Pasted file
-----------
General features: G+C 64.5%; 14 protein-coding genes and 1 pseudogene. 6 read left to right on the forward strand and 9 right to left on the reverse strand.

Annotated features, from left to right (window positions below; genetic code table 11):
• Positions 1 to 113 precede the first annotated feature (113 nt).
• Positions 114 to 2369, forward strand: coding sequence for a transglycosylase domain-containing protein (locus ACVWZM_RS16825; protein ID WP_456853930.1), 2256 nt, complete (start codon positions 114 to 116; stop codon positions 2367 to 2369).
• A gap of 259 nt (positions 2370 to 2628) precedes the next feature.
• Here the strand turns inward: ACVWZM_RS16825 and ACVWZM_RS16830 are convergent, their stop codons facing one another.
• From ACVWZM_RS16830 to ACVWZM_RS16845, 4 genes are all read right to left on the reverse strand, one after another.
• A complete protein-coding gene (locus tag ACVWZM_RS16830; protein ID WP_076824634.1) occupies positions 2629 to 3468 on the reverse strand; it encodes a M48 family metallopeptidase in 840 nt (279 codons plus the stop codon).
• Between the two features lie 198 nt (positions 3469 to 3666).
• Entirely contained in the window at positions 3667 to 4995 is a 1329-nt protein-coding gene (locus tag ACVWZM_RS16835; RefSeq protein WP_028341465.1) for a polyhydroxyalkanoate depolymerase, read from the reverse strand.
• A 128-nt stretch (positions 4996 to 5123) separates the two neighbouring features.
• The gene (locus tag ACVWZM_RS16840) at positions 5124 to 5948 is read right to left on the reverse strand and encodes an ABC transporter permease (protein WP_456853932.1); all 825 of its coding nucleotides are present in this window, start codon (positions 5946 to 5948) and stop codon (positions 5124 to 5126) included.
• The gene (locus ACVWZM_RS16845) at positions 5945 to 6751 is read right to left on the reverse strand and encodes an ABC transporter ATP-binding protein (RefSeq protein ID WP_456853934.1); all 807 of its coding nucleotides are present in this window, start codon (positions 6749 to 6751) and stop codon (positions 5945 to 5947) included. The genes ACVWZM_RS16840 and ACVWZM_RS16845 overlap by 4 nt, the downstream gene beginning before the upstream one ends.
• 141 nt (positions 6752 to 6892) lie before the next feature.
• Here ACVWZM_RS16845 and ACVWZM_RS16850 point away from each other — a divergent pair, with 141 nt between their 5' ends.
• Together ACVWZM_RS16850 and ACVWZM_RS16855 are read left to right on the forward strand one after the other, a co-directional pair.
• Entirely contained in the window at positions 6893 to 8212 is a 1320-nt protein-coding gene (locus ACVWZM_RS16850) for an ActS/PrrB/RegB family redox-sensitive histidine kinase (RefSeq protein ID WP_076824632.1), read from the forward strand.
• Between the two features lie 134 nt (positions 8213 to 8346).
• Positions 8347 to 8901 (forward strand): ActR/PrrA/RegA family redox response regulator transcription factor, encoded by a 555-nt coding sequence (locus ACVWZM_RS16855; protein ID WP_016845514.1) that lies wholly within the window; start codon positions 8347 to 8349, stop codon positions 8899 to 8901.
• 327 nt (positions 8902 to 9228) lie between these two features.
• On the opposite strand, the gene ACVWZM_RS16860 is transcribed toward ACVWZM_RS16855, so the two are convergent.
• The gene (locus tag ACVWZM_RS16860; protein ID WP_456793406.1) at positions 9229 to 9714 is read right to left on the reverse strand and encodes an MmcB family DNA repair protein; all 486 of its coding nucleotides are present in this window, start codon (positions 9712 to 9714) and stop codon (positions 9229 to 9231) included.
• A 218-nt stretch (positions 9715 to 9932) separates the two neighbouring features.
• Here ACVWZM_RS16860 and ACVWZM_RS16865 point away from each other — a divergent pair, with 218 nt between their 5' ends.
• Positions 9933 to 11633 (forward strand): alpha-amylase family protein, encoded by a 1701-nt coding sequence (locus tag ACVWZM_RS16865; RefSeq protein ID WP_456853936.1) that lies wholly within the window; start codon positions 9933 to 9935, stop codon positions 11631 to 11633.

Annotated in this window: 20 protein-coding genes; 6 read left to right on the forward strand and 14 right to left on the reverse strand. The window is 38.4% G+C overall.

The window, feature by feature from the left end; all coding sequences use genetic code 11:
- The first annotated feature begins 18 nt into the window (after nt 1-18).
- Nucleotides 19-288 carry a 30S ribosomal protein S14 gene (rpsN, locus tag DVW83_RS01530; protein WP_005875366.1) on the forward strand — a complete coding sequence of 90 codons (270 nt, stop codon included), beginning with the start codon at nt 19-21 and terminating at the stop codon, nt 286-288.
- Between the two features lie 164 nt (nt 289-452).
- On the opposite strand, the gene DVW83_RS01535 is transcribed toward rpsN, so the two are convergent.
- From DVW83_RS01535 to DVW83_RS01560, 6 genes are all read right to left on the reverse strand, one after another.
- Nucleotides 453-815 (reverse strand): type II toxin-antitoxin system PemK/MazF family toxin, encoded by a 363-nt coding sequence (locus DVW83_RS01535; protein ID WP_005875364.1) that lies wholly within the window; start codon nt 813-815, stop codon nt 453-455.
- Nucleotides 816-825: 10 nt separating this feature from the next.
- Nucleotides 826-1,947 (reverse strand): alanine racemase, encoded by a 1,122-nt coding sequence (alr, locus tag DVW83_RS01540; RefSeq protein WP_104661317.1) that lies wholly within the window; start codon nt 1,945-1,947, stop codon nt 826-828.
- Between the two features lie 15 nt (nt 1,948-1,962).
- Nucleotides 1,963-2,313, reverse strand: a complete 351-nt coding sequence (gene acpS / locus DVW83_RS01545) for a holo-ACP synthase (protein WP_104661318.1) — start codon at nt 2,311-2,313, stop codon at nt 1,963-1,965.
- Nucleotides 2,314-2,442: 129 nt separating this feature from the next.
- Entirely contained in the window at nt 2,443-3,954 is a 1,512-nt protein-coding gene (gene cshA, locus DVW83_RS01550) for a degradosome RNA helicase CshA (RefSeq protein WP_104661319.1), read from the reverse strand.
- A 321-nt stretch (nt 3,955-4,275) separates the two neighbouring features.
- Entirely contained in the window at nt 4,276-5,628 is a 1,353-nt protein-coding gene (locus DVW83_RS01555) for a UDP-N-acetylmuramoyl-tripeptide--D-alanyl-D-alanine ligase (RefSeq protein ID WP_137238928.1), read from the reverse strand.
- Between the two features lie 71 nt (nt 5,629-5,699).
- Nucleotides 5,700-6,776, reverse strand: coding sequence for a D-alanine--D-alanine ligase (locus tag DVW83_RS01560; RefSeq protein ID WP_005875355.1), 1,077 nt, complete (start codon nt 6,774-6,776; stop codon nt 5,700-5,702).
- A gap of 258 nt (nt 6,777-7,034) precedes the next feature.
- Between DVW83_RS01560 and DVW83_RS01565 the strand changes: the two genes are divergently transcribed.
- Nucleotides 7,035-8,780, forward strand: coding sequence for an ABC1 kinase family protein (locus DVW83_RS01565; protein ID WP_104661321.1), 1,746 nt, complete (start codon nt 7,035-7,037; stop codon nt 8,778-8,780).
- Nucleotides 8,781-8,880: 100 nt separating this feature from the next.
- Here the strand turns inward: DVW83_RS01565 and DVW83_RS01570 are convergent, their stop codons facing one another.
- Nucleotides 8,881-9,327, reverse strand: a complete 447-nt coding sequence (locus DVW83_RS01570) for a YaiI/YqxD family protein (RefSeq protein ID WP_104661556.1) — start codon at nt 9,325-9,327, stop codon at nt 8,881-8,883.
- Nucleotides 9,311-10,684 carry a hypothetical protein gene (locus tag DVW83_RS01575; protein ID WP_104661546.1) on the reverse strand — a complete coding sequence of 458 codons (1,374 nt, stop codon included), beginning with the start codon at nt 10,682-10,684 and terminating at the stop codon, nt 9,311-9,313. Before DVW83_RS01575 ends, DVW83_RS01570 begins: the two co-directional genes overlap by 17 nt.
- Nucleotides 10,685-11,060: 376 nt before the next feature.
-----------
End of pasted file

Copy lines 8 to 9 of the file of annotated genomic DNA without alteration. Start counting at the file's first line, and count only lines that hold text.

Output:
• A complete protein-coding gene (locus tag ACVWZM_RS16830; protein ID WP_076824634.1) occupies positions 2629 to 3468 on the reverse strand; it encodes a M48 family metallopeptidase in 840 nt (279 codons plus the stop codon).
• Between the two features lie 198 nt (positions 3469 to 3666).